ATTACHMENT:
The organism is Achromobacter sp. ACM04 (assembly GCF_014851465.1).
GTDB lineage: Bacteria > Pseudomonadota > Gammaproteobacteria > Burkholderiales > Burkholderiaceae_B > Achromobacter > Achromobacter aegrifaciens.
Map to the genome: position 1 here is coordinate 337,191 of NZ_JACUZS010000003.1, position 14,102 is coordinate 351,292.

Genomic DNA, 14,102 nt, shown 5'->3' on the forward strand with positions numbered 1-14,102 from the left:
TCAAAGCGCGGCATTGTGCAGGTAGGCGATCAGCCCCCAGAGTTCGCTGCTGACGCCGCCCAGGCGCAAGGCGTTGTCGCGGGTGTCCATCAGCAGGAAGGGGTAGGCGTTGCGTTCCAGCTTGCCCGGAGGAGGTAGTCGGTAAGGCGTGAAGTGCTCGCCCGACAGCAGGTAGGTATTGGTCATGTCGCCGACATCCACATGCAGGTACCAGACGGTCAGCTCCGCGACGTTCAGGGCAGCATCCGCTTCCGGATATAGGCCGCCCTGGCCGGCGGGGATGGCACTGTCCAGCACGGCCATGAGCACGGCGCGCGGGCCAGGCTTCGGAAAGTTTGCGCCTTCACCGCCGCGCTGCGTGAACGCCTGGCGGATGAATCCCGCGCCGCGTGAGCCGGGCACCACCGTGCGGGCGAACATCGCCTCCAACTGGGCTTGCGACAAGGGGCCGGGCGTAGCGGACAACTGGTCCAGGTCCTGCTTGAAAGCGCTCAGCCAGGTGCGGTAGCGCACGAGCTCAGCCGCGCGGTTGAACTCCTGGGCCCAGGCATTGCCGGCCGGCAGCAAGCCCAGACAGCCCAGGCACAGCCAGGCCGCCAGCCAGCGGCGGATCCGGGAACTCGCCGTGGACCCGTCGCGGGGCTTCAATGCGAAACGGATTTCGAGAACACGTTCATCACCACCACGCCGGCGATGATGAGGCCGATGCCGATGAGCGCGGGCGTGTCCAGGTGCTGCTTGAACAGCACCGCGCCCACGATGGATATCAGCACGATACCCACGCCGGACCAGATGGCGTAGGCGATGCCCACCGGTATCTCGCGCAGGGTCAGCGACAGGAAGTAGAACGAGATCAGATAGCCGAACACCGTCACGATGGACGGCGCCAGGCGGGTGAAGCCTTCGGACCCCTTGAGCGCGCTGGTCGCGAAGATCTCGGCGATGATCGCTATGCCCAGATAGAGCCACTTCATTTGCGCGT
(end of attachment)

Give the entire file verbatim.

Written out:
The organism is Achromobacter sp. ACM04 (assembly GCF_014851465.1).
GTDB lineage: Bacteria > Pseudomonadota > Gammaproteobacteria > Burkholderiales > Burkholderiaceae_B > Achromobacter > Achromobacter aegrifaciens.
Map to the genome: position 1 here is coordinate 337,191 of NZ_JACUZS010000003.1, position 14,102 is coordinate 351,292.

Genomic DNA, 14,102 nt, shown 5'->3' on the forward strand with positions numbered 1-14,102 from the left:
TCAAAGCGCGGCATTGTGCAGGTAGGCGATCAGCCCCCAGAGTTCGCTGCTGACGCCGCCCAGGCGCAAGGCGTTGTCGCGGGTGTCCATCAGCAGGAAGGGGTAGGCGTTGCGTTCCAGCTTGCCCGGAGGAGGTAGTCGGTAAGGCGTGAAGTGCTCGCCCGACAGCAGGTAGGTATTGGTCATGTCGCCGACATCCACATGCAGGTACCAGACGGTCAGCTCCGCGACGTTCAGGGCAGCATCCGCTTCCGGATATAGGCCGCCCTGGCCGGCGGGGATGGCACTGTCCAGCACGGCCATGAGCACGGCGCGCGGGCCAGGCTTCGGAAAGTTTGCGCCTTCACCGCCGCGCTGCGTGAACGCCTGGCGGATGAATCCCGCGCCGCGTGAGCCGGGCACCACCGTGCGGGCGAACATCGCCTCCAACTGGGCTTGCGACAAGGGGCCGGGCGTAGCGGACAACTGGTCCAGGTCCTGCTTGAAAGCGCTCAGCCAGGTGCGGTAGCGCACGAGCTCAGCCGCGCGGTTGAACTCCTGGGCCCAGGCATTGCCGGCCGGCAGCAAGCCCAGACAGCCCAGGCACAGCCAGGCCGCCAGCCAGCGGCGGATCCGGGAACTCGCCGTGGACCCGTCGCGGGGCTTCAATGCGAAACGGATTTCGAGAACACGTTCATCACCACCACGCCGGCGATGATGAGGCCGATGCCGATGAGCGCGGGCGTGTCCAGGTGCTGCTTGAACAGCACCGCGCCCACGATGGATATCAGCACGATACCCACGCCGGACCAGATGGCGTAGGCGATGCCCACCGGTATCTCGCGCAGGGTCAGCGACAGGAAGTAGAACGAGATCAGATAGCCGAACACCGTCACGATGGACGGCGCCAGGCGGGTGAAGCCTTCGGACCCCTTGAGCGCGCTGGTCGCGAAGATCTCGGCGATGATCGCTATGCCCAGATAGAGCCACTTCATTTGCGCGT